Given the number of members of this board who either have studied at NYU or
benefited over the years from film scholarship there, I hope you will allow
me to post this message about labor struggles at the university (which do
threaten dire consequences for Cinema Studies which employs a number of
graduate assistants):

Dear Colleagues,
NYU is a state of crisis and right now outside support (and outrage at the
University's actions) is crucial.   I write to ask you to take a few minutes
to write an email to NYU President John Sexton to protest his actions in
punishing graduate students and decimating graduate education at NYU.

The administration issued an ultimatum on Monday that if Graduate Student
TAs are not back on the job by this coming Monday, December 5, they will
lose all of next semester's funding.   If they do end the strike, but then
decide to go back out on strike next semester, if they miss teaching a class
without approval of the dean, they will be suspended from TA assignments and
suffer the loss of funding for the following two consecutive semesters.  As
many faculty have pointed out, this constitutes a kind of blacklist.  Many
NYU graduate students are now contemplating leaving the university in the
face of this brutal response.

Sexton's threat is unprecedented.  Graduate student employees have struck at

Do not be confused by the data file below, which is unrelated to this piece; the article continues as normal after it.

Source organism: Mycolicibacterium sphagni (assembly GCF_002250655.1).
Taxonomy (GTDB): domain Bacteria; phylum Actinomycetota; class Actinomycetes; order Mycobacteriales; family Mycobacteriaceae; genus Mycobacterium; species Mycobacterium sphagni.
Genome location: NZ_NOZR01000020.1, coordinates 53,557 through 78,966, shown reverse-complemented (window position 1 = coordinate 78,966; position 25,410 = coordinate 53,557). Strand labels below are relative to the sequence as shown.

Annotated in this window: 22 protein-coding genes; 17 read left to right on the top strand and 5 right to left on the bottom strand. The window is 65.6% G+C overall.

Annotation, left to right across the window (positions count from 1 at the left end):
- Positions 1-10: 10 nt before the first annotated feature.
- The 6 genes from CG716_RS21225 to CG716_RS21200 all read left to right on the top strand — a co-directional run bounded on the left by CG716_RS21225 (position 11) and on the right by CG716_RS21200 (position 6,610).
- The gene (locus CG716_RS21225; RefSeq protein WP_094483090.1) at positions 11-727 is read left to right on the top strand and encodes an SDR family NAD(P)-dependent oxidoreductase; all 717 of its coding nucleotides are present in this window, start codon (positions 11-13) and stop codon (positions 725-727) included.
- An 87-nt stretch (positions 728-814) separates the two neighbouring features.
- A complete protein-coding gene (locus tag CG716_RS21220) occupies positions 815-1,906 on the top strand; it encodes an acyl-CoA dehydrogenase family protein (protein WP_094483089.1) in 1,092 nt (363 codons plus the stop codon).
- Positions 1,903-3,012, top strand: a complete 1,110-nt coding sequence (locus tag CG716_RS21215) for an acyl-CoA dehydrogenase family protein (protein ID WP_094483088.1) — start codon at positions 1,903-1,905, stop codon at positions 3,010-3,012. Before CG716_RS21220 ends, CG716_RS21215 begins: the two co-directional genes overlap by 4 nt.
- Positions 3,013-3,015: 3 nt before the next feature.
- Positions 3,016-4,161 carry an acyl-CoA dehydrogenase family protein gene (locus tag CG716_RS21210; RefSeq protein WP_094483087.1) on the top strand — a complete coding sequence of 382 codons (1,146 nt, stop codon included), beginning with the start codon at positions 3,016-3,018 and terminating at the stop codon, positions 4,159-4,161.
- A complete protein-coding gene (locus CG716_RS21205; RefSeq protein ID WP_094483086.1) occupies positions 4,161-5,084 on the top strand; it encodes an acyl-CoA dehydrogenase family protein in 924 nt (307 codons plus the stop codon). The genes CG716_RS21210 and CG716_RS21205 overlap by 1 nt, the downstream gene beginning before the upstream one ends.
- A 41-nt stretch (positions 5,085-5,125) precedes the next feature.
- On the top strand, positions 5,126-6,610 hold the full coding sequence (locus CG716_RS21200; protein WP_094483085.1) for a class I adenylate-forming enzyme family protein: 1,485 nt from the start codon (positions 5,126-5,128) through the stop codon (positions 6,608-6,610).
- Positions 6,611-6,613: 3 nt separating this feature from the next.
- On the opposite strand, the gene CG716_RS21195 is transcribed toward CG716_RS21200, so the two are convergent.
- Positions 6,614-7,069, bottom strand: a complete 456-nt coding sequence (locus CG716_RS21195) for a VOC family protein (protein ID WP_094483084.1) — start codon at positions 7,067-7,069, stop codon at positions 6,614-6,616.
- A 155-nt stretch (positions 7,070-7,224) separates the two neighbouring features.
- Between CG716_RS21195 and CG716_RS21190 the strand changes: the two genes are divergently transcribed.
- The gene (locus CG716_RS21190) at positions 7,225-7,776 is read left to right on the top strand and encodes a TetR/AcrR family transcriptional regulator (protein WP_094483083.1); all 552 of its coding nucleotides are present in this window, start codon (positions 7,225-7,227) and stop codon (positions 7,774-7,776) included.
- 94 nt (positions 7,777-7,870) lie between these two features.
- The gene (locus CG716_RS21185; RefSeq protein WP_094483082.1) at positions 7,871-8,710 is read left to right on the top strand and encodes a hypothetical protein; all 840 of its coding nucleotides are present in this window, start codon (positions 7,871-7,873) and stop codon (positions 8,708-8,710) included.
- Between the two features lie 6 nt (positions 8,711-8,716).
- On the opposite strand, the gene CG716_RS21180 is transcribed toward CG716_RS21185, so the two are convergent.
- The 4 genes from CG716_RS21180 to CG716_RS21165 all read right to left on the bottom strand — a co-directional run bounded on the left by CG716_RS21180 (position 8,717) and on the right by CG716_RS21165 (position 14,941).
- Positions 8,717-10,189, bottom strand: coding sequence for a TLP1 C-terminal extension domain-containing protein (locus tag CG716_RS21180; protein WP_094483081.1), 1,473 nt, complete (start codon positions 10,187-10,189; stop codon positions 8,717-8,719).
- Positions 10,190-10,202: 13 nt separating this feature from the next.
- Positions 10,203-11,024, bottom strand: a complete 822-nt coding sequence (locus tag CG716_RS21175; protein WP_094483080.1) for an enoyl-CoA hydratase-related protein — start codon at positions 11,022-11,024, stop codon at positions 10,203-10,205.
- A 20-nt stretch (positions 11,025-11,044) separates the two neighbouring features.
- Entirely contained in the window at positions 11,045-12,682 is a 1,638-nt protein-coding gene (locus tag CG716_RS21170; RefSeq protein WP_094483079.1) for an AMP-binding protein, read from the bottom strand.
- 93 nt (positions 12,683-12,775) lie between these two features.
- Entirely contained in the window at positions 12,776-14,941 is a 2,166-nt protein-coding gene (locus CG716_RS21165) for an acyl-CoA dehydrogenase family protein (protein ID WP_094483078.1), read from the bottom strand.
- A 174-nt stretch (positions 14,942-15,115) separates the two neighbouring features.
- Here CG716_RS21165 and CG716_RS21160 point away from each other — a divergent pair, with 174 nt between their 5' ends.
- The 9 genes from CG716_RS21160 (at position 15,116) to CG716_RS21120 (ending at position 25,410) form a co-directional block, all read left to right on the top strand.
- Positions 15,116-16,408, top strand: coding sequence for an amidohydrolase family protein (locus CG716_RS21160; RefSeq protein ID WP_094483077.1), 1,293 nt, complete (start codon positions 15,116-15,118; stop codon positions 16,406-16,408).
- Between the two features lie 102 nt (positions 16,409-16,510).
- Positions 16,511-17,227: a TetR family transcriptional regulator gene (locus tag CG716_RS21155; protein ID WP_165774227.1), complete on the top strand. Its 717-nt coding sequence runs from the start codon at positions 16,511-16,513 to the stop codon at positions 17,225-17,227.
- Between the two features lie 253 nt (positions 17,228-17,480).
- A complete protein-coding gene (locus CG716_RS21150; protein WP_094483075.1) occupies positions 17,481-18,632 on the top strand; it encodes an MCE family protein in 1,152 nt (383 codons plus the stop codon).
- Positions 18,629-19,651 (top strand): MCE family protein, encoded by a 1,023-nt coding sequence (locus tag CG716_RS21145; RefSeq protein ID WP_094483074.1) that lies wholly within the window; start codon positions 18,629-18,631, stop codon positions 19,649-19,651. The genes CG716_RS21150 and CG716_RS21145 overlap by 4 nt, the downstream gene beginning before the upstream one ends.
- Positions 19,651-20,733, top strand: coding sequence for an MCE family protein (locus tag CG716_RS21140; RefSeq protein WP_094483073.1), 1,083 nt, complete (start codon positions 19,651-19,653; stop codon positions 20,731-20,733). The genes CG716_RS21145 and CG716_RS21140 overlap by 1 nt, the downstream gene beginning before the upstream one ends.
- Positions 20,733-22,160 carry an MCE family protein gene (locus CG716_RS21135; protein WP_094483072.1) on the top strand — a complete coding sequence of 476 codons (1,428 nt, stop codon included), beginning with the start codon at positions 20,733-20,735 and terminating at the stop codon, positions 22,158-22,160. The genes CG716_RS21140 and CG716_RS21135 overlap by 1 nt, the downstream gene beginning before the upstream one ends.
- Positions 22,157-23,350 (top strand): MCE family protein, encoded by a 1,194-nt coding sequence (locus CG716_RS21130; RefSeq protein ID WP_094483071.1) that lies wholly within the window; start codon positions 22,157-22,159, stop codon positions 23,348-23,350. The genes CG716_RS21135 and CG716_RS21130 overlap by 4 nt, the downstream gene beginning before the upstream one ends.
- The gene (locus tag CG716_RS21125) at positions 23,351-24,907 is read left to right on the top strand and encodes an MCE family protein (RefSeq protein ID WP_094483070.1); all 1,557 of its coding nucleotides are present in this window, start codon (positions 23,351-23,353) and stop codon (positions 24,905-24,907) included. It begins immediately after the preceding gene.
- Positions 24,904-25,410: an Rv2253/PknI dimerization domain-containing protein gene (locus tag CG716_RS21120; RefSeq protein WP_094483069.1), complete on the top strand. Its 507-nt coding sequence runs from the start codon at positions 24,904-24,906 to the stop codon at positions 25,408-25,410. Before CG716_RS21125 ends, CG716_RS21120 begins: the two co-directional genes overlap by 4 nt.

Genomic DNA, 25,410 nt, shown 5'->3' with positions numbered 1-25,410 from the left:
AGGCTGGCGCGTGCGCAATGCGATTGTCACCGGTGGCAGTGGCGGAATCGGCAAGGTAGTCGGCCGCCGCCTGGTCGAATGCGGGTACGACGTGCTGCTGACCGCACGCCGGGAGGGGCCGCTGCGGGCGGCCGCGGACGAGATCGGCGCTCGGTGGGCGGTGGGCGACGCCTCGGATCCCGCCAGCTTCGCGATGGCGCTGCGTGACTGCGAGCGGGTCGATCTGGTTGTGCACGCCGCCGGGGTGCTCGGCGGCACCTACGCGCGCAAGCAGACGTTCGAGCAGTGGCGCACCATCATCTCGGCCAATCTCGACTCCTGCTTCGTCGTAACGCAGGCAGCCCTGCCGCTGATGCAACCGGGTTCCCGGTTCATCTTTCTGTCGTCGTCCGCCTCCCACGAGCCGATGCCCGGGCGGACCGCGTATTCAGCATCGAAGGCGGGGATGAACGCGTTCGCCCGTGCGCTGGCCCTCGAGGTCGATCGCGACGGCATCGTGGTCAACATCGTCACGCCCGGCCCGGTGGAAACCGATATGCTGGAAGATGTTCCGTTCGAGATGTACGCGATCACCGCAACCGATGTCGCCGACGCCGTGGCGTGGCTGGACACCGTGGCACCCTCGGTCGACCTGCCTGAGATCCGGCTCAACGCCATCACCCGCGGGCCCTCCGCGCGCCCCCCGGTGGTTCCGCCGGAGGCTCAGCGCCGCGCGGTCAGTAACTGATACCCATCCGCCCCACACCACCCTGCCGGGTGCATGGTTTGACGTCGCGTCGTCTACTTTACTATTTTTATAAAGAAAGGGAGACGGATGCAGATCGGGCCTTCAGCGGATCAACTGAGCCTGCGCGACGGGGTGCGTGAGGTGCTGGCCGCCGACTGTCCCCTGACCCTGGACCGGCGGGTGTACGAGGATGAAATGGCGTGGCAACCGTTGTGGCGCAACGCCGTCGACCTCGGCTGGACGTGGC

many other universities, but nowhere have such Draconian reprisals ever been
taken. Moreover, to date American workers retain a right to strike. While
employers may well withhold wages during a strike, punishing strikers for a
semester or a year into the future is illegal.   I have pasted Sexton's
letter below.

If this threatened punishment is allowed to happen it will set a disastrous
example for democratic debate at universities throughout the country. It
would also cause irreparable harm to the reputation of NYU. We believe it
will make it much for difficult for the university to recruit and retain the
best faculty and graduate students.

This threat follows a series of actions that have consistently violated
rules of faculty governance.  The university recently created a policy to
give pass/fail grades to students this semester without consulting
professors and a few weeks ago administrators infiltrated class Blackboard
sites without the permission of those class professors.  During the now
3-week strike, hundreds of faculty have been teaching their classes off
campus to honor the picket line, and many attempts at mediation have been
rebuffed by the administration.

Teaching assistants at NYU won the right to unionize in 2000 and have